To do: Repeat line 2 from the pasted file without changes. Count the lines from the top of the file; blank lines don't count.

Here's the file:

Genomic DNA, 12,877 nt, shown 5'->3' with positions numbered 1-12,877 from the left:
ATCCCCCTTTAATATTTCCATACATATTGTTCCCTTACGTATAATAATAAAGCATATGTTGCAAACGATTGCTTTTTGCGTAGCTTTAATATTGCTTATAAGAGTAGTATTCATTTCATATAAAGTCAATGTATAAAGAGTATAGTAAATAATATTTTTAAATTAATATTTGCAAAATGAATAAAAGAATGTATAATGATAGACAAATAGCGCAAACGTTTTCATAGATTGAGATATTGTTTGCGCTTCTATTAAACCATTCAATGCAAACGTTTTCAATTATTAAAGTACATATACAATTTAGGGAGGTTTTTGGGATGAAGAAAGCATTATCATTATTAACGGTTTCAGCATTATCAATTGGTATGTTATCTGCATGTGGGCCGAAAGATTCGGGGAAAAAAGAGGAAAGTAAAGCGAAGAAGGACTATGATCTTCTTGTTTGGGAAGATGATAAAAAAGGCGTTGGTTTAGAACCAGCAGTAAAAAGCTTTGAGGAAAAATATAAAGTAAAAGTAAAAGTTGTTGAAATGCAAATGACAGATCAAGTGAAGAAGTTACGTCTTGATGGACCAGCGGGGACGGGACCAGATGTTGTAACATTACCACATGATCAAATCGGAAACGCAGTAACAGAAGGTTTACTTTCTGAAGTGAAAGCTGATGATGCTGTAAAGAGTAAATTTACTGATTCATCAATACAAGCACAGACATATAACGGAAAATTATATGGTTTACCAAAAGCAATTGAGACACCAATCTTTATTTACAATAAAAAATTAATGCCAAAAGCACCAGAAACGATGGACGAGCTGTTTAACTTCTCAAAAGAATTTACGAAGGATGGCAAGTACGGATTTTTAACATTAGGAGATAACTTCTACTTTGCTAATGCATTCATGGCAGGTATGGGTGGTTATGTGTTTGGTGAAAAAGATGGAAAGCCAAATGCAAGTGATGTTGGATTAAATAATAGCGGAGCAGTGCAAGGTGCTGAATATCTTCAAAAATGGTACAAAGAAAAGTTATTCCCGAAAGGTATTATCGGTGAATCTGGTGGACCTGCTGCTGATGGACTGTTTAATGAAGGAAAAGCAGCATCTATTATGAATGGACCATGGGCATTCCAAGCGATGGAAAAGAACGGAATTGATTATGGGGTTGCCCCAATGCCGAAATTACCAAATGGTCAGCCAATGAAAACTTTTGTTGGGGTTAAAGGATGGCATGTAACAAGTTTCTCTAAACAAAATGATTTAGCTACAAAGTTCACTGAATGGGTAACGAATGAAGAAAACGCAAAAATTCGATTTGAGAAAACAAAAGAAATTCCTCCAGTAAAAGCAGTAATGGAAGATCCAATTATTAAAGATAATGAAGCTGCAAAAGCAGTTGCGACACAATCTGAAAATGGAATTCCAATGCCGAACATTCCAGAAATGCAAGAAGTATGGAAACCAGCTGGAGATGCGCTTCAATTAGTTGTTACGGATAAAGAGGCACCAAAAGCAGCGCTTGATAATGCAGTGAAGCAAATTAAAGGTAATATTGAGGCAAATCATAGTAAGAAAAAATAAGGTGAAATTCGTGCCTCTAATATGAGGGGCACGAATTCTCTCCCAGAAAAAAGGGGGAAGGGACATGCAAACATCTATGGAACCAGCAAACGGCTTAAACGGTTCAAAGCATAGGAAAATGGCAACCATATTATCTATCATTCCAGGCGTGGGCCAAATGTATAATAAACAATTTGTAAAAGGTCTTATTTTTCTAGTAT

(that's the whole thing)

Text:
ATCCCCCTTTAATATTTCCATACATATTGTTCCCTTACGTATAATAATAAAGCATATGTTGCAAACGATTGCTTTTTGCGTAGCTTTAATATTGCTTATAAGAGTAGTATTCATTTCATATAAAGTCAATGTATAAAGAGTATAGTAAATAATATTTTTAAATTAATATTTGCAAAATGAATAAAAGAATGTATAATGATAGACAAATAGCGCAAACGTTTTCATAGATTGAGATATTGTTTGCGCTTCTATTAAACCATTCAATGCAAACGTTTTCAATTATTAAAGTACATATACAATTTAGGGAGGTTTTTGGGATGAAGAAAGCATTATCATTATTAACGGTTTCAGCATTATCAATTGGTATGTTATCTGCATGTGGGCCGAAAGATTCGGGGAAAAAAGAGGAAAGTAAAGCGAAGAAGGACTATGATCTTCTTGTTTGGGAAGATGATAAAAAAGGCGTTGGTTTAGAACCAGCAGTAAAAAGCTTTGAGGAAAAATATAAAGTAAAAGTAAAAGTTGTTGAAATGCAAATGACAGATCAAGTGAAGAAGTTACGTCTTGATGGACCAGCGGGGACGGGACCAGATGTTGTAACATTACCACATGATCAAATCGGAAACGCAGTAACAGAAGGTTTACTTTCTGAAGTGAAAGCTGATGATGCTGTAAAGAGTAAATTTACTGATTCATCAATACAAGCACAGACATATAACGGAAAATTATATGGTTTACCAAAAGCAATTGAGACACCAATCTTTATTTACAATAAAAAATTAATGCCAAAAGCACCAGAAACGATGGACGAGCTGTTTAACTTCTCAAAAGAATTTACGAAGGATGGCAAGTACGGATTTTTAACATTAGGAGATAACTTCTACTTTGCTAATGCATTCATGGCAGGTATGGGTGGTTATGTGTTTGGTGAAAAAGATGGAAAGCCAAATGCAAGTGATGTTGGATTAAATAATAGCGGAGCAGTGCAAGGTGCTGAATATCTTCAAAAATGGTACAAAGAAAAGTTATTCCCGAAAGGTATTATCGGTGAATCTGGTGGACCTGCTGCTGATGGACTGTTTAATGAAGGAAAAGCAGCATCTATTATGAATGGACCATGGGCATTCCAAGCGATGGAAAAGAACGGAATTGATTATGGGGTTGCCCCAATGCCGAAATTACCAAATGGTCAGCCAATGAAAACTTTTGTTGGGGTTAAAGGATGGCATGTAACAAGTTTCTCTAAACAAAATGATTTAGCTACAAAGTTCACTGAATGGGTAACGAATGAAGAAAACGCAAAAATTCGATTTGAGAAAACAAAAGAAATTCCTCCAGTAAAAGCAGTAATGGAAGATCCAATTATTAAAGATAATGAAGCTGCAAAAGCAGTTGCGACACAATCTGAAAATGGAATTCCAATGCCGAACATTCCAGAAATGCAAGAAGTATGGAAACCAGCTGGAGATGCGCTTCAATTAGTTGTTACGGATAAAGAGGCACCAAAAGCAGCGCTTGATAATGCAGTGAAGCAAATTAAAGGTAATATTGAGGCAAATCATAGTAAGAAAAAATAAGGTGAAATTCGTGCCTCTAATATGAGGGGCACGAATTCTCTCCCAGAAAAAAGGGGGAAGGGACATGCAAACATCTATGGAACCAGCAAACGGCTTAAACGGTTCAAAGCATAGGAAAATGGCAACCATATTATCTATCATTCCAGGCGTGGGCCAAATGTATAATAAACAATTTGTAAAAGGTCTTATTTTTCTAGTAT